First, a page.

The album is just over an hour long, and it's a bit too long for me. I don't say it's a bad album, absolutely not, but I really have the feeling that it can be much more than it is now. I'm actually looking forward when Kiselev would release a new album. And I have to say “Keep up the good work, multi-talent Vitaly! I take my hat off to you sir!”

 

SourceÂâåðõ

 

•••••••••••••••••••••••••••••••••••••••••••••••••••••••••••••••••••••••••••••••••••••••••••••••••••••••••••••••••••••••••••••••••

 

• iO Pages, ¹130 (NL), 2015.

• review of the album «The First Cosmic».

 

Achter de intrigerende naam Sunrise Auranaut gaat de Russische multi-instrumentalist Vitaly Kiselev schuil. Hij heeft een voorliefde voor prog-rock uit de jaren zeventig en voor science fiction. Die elementen zijn beide goed terug te horen op The
First Cosmic, zijn derde album. De muziek is voornamelijk gitaar richt en op die instrumenten blijkt Kiselev bekwaam te zijn. Synthesizers worden voornamelijk gebruikt ter inkleuring van de muziek met hier en daar een solo. De drums zijn digitaal, maar in tegenstelling tot veel van zijn vakbroeders klinken de snare drums gelukkig redelijk goed. De cd begint aangenaam met Amazing Universe, een afwisselend stuk instrumentale prog met fraaie melodieén en een wat melancholieke sfeer. Het doet me denken aan de muziek van Fonya en in de verte aan die van Mike Oldfield, maar al vanaf het tweede nummer Incarnation Calls komt naar mijn mening de sleet er een beetje in. Dat wil zeggen dat het boeiende van Amazing Universe hier ver te zoeken is. Ook is Kiselev kennelijk nogal een liefhebber van een bepaald gitaareffect, zoals Bread dat in de vroege jaren zeventig gebruikte in de hit If. Helaas weet hij zich in de volgende nummers niet meer te revancheren. Dat is jammer, want potentie heeft deze Rus wel.

 

 

 

Ââåðõ

 

•••••••••••••••••••••••••••••••••••••••••••••••••••••••••••••••••••••••••••••••••••••••••••••••••••••••••••••••••••••••••••••••••

 

• proggies.ch (DE), 2015.

• review of the album «The First Cosmic».

 

Hinter Sunrise Auranaut verbirgt sich der Russe Vitaly Kiselev, der dieses Album im völligen Alleingang eingespielt hat. Basierend auf Themen, die er bereits vor 10 Jahren geschrieben hatte und inspiriert von Science Fiction Filmen und dem Weltraum im Allgemeinen, griff er diese Ideen wieder auf und fügte einige neue Elemente dazu. Herausgekommen ist ein unterhaltsames Instrumentalalbum, das hingegen vieler Vorurteile meinerseits gegenüber Einzelmusikern überhaupt nicht langweilig klingt. Ich bin echt positiv überrascht, dass es Kiselev schafft, die Spannung mit tollen Sounds und einprägsamen Melodien aber auch ein paar verrückten Einfällen aufrecht zu halten. Kiselev agiert natürlich hauptsächlich als Keyboarder und Gitarrist. Und die Gitarre kommt nicht zu kurz, das kann ich versprechen. Drums und Bass sind auf dem Computer erzeugt, aber irgendwie klingt das trotzdem natürlich. Interessanterweise wird gerade der künstliche Bass nicht selten in den Vordergrund gemischt, was einen ganz speziellen Klangcharakter hinterlässt. Am besten gefällt mir aber die grosse Tastenvielfalt. Kiselev bedient sich einer breiten Palette an Keyboardsounds, vorallem vom Synthesizer und der Orgel. Die Musik erinnert mich immer wieder ein bisschen an Yes, Genesis, aber auch Omega, Hawkwind, Wakeman etc.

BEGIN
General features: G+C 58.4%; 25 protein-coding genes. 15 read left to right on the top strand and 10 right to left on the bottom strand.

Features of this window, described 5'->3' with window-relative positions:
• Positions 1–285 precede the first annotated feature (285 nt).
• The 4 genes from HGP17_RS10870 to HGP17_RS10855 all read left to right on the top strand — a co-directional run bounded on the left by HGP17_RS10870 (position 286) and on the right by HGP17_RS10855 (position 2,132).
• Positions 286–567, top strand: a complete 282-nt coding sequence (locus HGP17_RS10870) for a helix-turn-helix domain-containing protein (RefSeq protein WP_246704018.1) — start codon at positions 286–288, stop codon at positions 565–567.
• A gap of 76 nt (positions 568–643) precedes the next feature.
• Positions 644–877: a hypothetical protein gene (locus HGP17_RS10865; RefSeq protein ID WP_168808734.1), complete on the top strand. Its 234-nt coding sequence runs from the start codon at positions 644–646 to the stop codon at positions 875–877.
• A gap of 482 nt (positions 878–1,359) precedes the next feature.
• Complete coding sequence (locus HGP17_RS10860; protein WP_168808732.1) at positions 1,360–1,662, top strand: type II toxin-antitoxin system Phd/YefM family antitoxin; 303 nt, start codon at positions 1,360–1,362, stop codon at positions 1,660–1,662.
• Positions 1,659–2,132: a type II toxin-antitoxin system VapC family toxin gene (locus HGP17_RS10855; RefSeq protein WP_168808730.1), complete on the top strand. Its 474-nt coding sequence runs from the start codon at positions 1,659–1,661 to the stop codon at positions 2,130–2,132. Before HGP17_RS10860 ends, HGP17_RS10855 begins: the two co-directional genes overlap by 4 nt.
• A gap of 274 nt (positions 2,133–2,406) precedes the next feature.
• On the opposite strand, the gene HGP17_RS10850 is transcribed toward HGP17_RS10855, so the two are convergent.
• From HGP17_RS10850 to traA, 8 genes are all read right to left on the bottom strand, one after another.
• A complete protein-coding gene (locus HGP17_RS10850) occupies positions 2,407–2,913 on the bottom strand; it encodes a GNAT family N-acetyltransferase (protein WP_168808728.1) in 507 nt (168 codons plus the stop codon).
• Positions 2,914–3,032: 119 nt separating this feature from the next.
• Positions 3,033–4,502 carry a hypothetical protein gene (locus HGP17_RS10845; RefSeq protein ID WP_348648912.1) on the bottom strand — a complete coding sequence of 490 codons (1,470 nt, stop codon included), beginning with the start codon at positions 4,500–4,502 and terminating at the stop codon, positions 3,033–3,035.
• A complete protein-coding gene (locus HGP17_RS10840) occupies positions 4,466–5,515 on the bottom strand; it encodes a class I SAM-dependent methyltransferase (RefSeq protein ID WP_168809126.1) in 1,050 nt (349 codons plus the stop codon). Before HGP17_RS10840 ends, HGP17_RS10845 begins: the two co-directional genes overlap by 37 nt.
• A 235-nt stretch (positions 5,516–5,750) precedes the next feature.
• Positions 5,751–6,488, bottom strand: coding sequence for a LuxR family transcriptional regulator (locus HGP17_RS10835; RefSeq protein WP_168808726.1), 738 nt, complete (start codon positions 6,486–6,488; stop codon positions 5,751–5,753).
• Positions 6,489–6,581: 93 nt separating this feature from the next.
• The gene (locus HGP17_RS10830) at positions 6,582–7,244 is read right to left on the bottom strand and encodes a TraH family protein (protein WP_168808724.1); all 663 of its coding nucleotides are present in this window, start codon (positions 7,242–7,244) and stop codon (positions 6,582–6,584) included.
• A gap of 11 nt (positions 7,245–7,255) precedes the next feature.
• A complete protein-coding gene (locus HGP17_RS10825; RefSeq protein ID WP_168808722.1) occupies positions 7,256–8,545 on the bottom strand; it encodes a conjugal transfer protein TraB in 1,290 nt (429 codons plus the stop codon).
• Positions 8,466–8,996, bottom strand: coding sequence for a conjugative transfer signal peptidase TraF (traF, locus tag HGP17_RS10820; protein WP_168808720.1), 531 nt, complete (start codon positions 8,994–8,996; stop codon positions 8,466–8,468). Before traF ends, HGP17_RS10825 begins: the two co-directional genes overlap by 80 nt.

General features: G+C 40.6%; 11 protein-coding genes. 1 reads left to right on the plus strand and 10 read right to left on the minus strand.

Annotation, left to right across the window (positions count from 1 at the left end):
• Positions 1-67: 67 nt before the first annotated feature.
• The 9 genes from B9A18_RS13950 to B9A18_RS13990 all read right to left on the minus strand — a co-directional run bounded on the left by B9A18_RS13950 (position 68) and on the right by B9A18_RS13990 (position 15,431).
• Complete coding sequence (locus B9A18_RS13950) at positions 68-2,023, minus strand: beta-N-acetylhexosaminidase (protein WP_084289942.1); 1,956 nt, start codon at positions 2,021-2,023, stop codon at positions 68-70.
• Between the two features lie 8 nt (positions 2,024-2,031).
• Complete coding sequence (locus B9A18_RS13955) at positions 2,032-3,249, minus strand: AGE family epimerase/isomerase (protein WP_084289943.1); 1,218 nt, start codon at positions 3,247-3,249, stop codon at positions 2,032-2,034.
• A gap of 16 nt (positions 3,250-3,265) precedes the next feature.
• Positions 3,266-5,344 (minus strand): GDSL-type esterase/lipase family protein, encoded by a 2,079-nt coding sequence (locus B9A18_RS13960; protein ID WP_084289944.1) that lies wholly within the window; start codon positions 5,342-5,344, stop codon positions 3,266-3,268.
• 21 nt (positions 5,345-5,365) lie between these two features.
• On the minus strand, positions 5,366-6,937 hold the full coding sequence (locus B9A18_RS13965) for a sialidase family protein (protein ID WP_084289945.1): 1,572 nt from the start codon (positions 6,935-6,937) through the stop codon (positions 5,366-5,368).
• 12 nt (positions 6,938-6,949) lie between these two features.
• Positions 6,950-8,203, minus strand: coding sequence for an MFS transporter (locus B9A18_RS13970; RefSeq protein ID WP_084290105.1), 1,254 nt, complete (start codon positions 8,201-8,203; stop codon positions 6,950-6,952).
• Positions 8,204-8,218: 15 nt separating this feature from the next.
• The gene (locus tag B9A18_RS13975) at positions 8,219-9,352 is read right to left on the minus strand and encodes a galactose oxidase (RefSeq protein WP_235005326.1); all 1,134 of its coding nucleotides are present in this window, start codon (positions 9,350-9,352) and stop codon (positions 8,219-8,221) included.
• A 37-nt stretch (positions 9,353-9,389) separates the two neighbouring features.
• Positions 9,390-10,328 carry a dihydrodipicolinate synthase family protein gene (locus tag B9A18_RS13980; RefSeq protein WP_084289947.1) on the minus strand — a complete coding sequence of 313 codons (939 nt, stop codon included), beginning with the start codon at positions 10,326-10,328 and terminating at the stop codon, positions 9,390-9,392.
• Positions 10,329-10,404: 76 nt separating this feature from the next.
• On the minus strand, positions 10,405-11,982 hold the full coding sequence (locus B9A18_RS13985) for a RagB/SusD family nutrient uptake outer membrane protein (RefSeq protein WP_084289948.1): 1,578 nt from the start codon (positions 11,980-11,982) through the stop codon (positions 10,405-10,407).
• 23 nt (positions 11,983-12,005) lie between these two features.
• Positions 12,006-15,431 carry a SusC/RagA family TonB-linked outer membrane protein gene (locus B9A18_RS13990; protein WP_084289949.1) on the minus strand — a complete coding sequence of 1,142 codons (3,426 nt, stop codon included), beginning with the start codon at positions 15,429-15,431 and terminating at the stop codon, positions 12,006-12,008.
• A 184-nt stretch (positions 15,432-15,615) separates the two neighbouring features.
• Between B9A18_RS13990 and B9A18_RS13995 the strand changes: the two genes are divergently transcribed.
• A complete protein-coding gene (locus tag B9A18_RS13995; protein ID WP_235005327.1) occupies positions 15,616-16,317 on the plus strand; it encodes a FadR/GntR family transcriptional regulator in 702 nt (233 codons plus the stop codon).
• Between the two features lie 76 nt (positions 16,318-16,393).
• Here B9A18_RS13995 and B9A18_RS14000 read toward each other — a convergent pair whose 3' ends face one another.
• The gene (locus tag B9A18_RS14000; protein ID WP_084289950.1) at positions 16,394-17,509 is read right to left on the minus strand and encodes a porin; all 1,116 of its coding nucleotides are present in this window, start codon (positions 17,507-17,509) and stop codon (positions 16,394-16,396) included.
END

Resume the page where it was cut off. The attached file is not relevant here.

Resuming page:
Fazit: Ein Album mit toller Instrumentalmusik, die sich zwischen Space-,Psychedelic- und Prog- Rock bewegt. 60 Minuten Schwebezustand garantiert. Einziger Kritikpunkt: Das Album klingt etwas roh, muss aber gleichzeitig wiederum gestehen, dass mir dies gefällt und gerade zu einem einzigartigen Klangcharakter verleiht.

 

SourceÂâåðõ

 

•••••••••••••••••••••••••••••••••••••••••••••••••••••••••••••••••••••••••••••••••••••••••••••••••••••••••••••••••••••••••••••••••

 

• yourmusicblog.nl, 2015.

• review of the album «The First Cosmic».

 

Sunrise Auranaut is in essence Russian musician Vitaly Kiselev, who wrote all the songs, performed all guitars and keyboards and programmed bass and drums. So yes, this is an instrumental album around the space theme. And Kiselev recorded and mixed it in just over a year and made the artwork as well. Busy guy! According to the press sheet this is his third release, although part of the songs were written between 2003 and 2006. He did revise them though.